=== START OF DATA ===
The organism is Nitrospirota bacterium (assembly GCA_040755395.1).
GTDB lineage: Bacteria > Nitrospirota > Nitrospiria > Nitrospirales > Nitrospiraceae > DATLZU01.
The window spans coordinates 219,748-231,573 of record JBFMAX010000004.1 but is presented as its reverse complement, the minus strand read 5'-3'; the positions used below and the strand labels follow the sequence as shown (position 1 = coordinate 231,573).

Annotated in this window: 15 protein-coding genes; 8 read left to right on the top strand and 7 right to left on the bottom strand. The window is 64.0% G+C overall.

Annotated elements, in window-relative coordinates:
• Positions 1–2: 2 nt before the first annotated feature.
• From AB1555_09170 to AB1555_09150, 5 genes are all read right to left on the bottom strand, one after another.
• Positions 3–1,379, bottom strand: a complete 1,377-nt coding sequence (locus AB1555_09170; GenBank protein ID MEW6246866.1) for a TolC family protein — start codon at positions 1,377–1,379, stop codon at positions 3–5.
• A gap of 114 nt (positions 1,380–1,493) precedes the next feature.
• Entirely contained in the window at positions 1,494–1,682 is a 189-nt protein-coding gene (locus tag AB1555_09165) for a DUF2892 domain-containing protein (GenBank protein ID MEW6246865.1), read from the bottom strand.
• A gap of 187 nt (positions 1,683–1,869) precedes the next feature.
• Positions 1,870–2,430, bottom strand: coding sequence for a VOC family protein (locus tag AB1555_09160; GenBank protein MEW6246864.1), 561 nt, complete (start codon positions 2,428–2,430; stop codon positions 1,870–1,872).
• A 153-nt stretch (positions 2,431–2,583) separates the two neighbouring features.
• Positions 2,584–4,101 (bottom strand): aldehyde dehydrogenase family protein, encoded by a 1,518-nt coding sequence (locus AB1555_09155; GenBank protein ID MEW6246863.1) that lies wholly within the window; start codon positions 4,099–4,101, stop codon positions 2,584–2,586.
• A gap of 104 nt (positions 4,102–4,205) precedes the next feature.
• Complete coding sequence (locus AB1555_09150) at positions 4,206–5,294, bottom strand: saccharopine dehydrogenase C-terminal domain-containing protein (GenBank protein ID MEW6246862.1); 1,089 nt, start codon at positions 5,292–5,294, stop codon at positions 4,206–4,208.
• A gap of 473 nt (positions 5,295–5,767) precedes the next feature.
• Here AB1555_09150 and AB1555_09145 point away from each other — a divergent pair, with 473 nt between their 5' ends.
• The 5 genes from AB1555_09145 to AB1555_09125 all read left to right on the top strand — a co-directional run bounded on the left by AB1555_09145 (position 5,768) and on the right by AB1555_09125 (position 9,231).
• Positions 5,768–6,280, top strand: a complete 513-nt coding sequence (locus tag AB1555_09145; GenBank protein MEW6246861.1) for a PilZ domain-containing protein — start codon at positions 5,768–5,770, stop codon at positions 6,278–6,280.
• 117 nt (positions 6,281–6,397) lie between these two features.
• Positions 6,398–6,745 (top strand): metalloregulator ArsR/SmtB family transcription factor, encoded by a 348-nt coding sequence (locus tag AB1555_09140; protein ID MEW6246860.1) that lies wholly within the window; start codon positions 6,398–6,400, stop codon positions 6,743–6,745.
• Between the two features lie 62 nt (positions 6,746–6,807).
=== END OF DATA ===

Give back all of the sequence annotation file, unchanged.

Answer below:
The organism is Nitrospirota bacterium (assembly GCA_040755395.1).
GTDB lineage: Bacteria > Nitrospirota > Nitrospiria > Nitrospirales > Nitrospiraceae > DATLZU01.
The window spans coordinates 219,748-231,573 of record JBFMAX010000004.1 but is presented as its reverse complement, the minus strand read 5'-3'; the positions used below and the strand labels follow the sequence as shown (position 1 = coordinate 231,573).

Annotated in this window: 15 protein-coding genes; 8 read left to right on the top strand and 7 right to left on the bottom strand. The window is 64.0% G+C overall.

Annotated elements, in window-relative coordinates:
• Positions 1–2: 2 nt before the first annotated feature.
• From AB1555_09170 to AB1555_09150, 5 genes are all read right to left on the bottom strand, one after another.
• Positions 3–1,379, bottom strand: a complete 1,377-nt coding sequence (locus AB1555_09170; GenBank protein ID MEW6246866.1) for a TolC family protein — start codon at positions 1,377–1,379, stop codon at positions 3–5.
• A gap of 114 nt (positions 1,380–1,493) precedes the next feature.
• Entirely contained in the window at positions 1,494–1,682 is a 189-nt protein-coding gene (locus tag AB1555_09165) for a DUF2892 domain-containing protein (GenBank protein ID MEW6246865.1), read from the bottom strand.
• A gap of 187 nt (positions 1,683–1,869) precedes the next feature.
• Positions 1,870–2,430, bottom strand: coding sequence for a VOC family protein (locus tag AB1555_09160; GenBank protein MEW6246864.1), 561 nt, complete (start codon positions 2,428–2,430; stop codon positions 1,870–1,872).
• A 153-nt stretch (positions 2,431–2,583) separates the two neighbouring features.
• Positions 2,584–4,101 (bottom strand): aldehyde dehydrogenase family protein, encoded by a 1,518-nt coding sequence (locus AB1555_09155; GenBank protein ID MEW6246863.1) that lies wholly within the window; start codon positions 4,099–4,101, stop codon positions 2,584–2,586.
• A gap of 104 nt (positions 4,102–4,205) precedes the next feature.
• Complete coding sequence (locus AB1555_09150) at positions 4,206–5,294, bottom strand: saccharopine dehydrogenase C-terminal domain-containing protein (GenBank protein ID MEW6246862.1); 1,089 nt, start codon at positions 5,292–5,294, stop codon at positions 4,206–4,208.
• A gap of 473 nt (positions 5,295–5,767) precedes the next feature.
• Here AB1555_09150 and AB1555_09145 point away from each other — a divergent pair, with 473 nt between their 5' ends.
• The 5 genes from AB1555_09145 to AB1555_09125 all read left to right on the top strand — a co-directional run bounded on the left by AB1555_09145 (position 5,768) and on the right by AB1555_09125 (position 9,231).
• Positions 5,768–6,280, top strand: a complete 513-nt coding sequence (locus tag AB1555_09145; GenBank protein MEW6246861.1) for a PilZ domain-containing protein — start codon at positions 5,768–5,770, stop codon at positions 6,278–6,280.
• 117 nt (positions 6,281–6,397) lie between these two features.
• Positions 6,398–6,745 (top strand): metalloregulator ArsR/SmtB family transcription factor, encoded by a 348-nt coding sequence (locus tag AB1555_09140; protein ID MEW6246860.1) that lies wholly within the window; start codon positions 6,398–6,400, stop codon positions 6,743–6,745.
• Between the two features lie 62 nt (positions 6,746–6,807).